It will be readily understood that the system of this invention can be practiced with a conventional personal computer (PC), a workstation, a notebook PC, a palm top PC, a network computer, various home electric appliances such as a television in which a computer is implemented, a game machine, a telephone device, a facsimile device, a portable telephone device, a PHS and an electronic notebook, or a combination thereof. It should be understood that these components are exemplarily given and all these components are not necessarily indispensable to this invention.
The A method of selecting an object hidden by another object on the display by a pointer operation (operation of a mouse, etc.) from a three-dimensional display screen is now described with reference to FIG. 2.
In step 200, a selection space oriented toward the direction of depth within the main window is decided. Specifically, a retrieved object for searching a three-dimensional object in the main window is disposed in the proximity of the pointer.
In step 210, a selection candidate overlapping the selection space is determined. All three-dimensional objects included within or touching the retrieval object are retrieved here.
In step 220 (the selection candidates are allocated to the sub-window. The sub-window is displayed in the screen and the area within the sub-window is divided into a plurality of regions corresponding to the number of the three-dimensional objects.
In step 230, the selection candidate pointed by the pointer is highlighted. Highlighting is merely one form of display attribute. For example, the color may be changed. Also, the chroma or the brightness of objects other than the candidate may be changed while the selection candidate is displayed normally (with a normal display attribute) so that it is distinctively displayed in comparison to the other objects. Simply stated, in response to the pointer being positioned in one of the plurality of regions in the sub-window, the corresponding three-dimensional object in the main window is distinctively displayed over other three-dimensional objects.
The above is the selection operation and the selected object is thereafter finally confirmed by a click operation of a mouse pointer, pressing the ENTER key, or the like.
The method of selecting an object hidden by another object on the display by a pointer operation from a three-dimensional display screen is now described with reference to FIGS. 3 to 5. In FIG. 3, P is assumed to be the position of the pointer on the screen 300 at the time when the button of a mouse pointer, etc., is depressed in the main window 310 within the screen 300 of the cathode ray tube (CRT) 12 (FIG. 1). A ray L in the depth direction (Z direction) on the three-dimensional display starting at the point P is determined. The selection space is assumed to be the neighboring space in the three-dimensional space having the ray L as a central axis. Examples of the selection space include a cylindrical space having the ray L as a central axis. This selection space is referred to as a retrieval object. While the retrieval object is a cylinder in the above, it may be changed to a cone or a sphere, etc., without departing from the sprit of this invention. Also, the Z direction may be defined as a direction perpendicular to the screen, and the retrieval object can be made to correspond to the depth direction as seen by the user.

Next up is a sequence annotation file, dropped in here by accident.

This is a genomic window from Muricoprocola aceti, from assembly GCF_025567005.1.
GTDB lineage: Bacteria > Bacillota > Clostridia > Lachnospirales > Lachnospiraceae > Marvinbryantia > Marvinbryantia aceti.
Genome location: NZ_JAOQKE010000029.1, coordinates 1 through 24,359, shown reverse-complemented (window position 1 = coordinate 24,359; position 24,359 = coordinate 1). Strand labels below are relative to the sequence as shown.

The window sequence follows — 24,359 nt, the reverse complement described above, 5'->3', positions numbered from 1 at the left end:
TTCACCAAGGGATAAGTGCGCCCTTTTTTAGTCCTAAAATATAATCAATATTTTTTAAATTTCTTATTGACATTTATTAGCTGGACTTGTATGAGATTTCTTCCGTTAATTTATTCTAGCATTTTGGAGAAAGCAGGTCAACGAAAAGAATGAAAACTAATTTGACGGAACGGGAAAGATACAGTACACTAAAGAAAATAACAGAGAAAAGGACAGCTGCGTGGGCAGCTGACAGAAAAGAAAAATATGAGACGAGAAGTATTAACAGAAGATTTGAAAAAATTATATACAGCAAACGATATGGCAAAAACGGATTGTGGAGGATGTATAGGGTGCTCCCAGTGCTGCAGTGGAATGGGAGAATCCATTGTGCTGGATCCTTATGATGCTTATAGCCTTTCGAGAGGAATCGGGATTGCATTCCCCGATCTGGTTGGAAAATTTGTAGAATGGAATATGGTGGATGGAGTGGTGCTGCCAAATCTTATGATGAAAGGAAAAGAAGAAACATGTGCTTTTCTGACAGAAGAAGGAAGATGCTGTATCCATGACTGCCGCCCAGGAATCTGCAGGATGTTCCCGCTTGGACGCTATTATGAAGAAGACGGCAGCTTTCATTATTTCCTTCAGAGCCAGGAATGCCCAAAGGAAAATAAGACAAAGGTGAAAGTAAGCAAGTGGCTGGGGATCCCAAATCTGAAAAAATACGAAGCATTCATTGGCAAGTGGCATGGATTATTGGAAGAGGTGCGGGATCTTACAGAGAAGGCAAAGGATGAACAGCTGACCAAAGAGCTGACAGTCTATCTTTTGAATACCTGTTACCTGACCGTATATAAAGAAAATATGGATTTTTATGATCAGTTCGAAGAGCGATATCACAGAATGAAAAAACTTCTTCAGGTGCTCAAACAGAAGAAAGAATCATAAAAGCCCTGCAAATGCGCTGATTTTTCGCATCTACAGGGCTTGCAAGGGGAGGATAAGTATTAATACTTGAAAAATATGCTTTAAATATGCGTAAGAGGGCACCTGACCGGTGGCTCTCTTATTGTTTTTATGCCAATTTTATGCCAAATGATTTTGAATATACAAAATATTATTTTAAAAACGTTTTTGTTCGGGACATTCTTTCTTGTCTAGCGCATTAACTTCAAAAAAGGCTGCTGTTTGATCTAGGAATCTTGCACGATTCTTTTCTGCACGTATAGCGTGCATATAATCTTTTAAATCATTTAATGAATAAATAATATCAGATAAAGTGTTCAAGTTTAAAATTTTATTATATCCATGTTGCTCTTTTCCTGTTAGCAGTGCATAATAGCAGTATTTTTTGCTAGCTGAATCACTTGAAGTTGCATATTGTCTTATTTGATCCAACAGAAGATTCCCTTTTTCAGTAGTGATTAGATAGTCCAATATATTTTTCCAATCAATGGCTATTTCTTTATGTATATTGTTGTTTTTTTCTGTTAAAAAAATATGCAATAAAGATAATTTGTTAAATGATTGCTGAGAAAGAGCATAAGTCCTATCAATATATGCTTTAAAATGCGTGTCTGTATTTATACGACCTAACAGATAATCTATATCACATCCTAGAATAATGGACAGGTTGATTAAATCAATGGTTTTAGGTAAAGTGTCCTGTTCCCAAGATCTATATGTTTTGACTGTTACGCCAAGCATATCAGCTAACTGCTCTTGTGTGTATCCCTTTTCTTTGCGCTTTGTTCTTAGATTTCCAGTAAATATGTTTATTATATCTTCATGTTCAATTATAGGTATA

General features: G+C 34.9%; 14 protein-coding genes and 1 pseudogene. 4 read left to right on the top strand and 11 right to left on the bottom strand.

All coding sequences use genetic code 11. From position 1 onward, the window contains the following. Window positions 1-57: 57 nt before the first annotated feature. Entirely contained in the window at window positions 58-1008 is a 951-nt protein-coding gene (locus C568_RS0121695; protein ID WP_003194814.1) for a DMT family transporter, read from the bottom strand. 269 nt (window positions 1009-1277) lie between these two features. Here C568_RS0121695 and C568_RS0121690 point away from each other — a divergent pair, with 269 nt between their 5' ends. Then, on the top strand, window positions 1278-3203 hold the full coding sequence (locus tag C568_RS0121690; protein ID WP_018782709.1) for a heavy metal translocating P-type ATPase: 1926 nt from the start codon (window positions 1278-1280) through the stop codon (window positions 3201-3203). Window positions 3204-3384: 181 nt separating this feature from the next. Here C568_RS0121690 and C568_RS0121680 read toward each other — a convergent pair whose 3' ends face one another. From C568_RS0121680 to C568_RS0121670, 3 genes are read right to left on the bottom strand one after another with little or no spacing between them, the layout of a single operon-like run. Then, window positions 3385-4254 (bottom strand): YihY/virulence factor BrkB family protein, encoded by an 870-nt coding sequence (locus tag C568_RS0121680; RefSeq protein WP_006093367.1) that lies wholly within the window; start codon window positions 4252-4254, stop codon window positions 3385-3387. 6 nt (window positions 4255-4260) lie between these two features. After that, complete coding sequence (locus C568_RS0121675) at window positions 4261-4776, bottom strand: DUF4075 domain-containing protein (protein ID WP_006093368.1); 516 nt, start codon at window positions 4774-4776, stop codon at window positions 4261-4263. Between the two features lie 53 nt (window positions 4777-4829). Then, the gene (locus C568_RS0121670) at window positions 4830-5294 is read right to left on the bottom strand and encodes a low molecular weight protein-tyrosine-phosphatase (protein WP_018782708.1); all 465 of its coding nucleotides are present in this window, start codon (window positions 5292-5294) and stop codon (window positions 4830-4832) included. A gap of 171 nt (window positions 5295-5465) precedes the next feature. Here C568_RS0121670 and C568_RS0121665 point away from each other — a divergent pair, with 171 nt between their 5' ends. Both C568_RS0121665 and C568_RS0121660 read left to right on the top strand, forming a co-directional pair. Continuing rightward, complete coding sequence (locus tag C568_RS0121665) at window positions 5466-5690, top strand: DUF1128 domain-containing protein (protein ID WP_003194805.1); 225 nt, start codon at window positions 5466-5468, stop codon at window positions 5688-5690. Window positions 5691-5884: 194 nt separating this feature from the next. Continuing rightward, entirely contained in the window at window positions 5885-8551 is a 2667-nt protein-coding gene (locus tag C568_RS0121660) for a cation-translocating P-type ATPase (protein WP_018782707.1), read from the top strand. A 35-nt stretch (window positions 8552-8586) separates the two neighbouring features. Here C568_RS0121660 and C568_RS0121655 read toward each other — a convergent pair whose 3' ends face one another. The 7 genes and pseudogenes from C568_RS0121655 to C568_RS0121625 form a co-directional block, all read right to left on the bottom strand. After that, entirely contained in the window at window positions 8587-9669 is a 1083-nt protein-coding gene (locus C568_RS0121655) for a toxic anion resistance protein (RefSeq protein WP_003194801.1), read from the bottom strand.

In FIG. 4, all objects having a portion common to the retrieval object (cylinder) defined by the point P are chosen as selection candidates in the three-dimensional space of the main window 310. A sub-window 410 is displayed in a suitable position in the screen and divided into the same number of regions as the selection candidates for allocating the candidates to the regions. It is preferable that the sub-window 410 is transparent with only the internal divided frames being displayed in view of the practicality of the operation.
In FIG. 5, a pointer is then displayed inside the sub-window 410 and constrained from moving out of the boundary of the sub-window until a series of operations to select an object has been completed. The attribute of the object selected as a selection candidate is changed so that it is displayed in a wire frame or translucent form to make their appearances recognizable. At this moment, display of these selection candidates may be overlapped on each other in a complex form. The sub-window may be in the form of a pop-up menu or other form. Further, each divided region of the sub-window may have a corresponding three-dimensional object displayed in a reduced size with a system which is capable of high speed processing. Then, the selected object can be recognized in both the main window and the sub-window resulting in an improved visual interface.
The display attribute of the object selected for a selection candidate is changed into a highlighted (high brightness) condition when the pointer enters the corresponding divided region in the sub-window. For a wire frame, the color of the wire may be changed. Objects other than the object selected for the selection candidate may be translucent while the selected object remains in a normal display. Further, one of the objects may be a surface display while the other objects may be displayed in wire frame or in translucence. Because the movement of the pointer is limited to the interior of the sub-window while the button is depressed, the user suitably moves a mouse while watching the screen he or she is working on to so move the pointer that the intended object is highlighted.